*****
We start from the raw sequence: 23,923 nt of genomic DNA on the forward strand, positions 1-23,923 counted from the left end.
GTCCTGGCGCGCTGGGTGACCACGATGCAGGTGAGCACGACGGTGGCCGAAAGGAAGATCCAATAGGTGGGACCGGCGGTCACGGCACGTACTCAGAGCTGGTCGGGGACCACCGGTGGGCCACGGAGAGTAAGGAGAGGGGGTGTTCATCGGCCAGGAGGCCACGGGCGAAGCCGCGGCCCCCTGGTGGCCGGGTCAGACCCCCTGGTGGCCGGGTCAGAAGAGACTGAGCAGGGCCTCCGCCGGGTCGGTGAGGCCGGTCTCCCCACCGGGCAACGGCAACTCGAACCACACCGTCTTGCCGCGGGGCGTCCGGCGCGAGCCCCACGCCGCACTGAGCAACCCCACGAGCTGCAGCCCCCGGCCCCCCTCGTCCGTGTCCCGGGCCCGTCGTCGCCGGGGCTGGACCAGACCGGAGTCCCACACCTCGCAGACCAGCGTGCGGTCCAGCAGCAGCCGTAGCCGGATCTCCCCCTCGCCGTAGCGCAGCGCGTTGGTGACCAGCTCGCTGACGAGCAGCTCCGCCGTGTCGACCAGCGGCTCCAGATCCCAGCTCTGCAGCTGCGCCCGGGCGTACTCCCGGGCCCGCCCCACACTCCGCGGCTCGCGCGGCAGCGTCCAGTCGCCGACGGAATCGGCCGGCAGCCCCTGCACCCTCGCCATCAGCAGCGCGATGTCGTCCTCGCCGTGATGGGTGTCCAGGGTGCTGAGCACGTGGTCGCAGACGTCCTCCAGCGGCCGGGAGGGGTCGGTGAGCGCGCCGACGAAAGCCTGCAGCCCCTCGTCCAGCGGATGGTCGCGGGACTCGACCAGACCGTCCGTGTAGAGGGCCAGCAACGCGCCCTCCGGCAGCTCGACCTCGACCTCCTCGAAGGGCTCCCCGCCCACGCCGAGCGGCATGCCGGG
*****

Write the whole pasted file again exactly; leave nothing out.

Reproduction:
We start from the raw sequence: 23,923 nt of genomic DNA on the forward strand, positions 1-23,923 counted from the left end.
GTCCTGGCGCGCTGGGTGACCACGATGCAGGTGAGCACGACGGTGGCCGAAAGGAAGATCCAATAGGTGGGACCGGCGGTCACGGCACGTACTCAGAGCTGGTCGGGGACCACCGGTGGGCCACGGAGAGTAAGGAGAGGGGGTGTTCATCGGCCAGGAGGCCACGGGCGAAGCCGCGGCCCCCTGGTGGCCGGGTCAGACCCCCTGGTGGCCGGGTCAGAAGAGACTGAGCAGGGCCTCCGCCGGGTCGGTGAGGCCGGTCTCCCCACCGGGCAACGGCAACTCGAACCACACCGTCTTGCCGCGGGGCGTCCGGCGCGAGCCCCACGCCGCACTGAGCAACCCCACGAGCTGCAGCCCCCGGCCCCCCTCGTCCGTGTCCCGGGCCCGTCGTCGCCGGGGCTGGACCAGACCGGAGTCCCACACCTCGCAGACCAGCGTGCGGTCCAGCAGCAGCCGTAGCCGGATCTCCCCCTCGCCGTAGCGCAGCGCGTTGGTGACCAGCTCGCTGACGAGCAGCTCCGCCGTGTCGACCAGCGGCTCCAGATCCCAGCTCTGCAGCTGCGCCCGGGCGTACTCCCGGGCCCGCCCCACACTCCGCGGCTCGCGCGGCAGCGTCCAGTCGCCGACGGAATCGGCCGGCAGCCCCTGCACCCTCGCCATCAGCAGCGCGATGTCGTCCTCGCCGTGATGGGTGTCCAGGGTGCTGAGCACGTGGTCGCAGACGTCCTCCAGCGGCCGGGAGGGGTCGGTGAGCGCGCCGACGAAAGCCTGCAGCCCCTCGTCCAGCGGATGGTCGCGGGACTCGACCAGACCGTCCGTGTAGAGGGCCAGCAACGCGCCCTCCGGCAGCTCGACCTCGACCTCCTCGAAGGGCTCCCCGCCCACGCCGAGCGGCATGCCGGG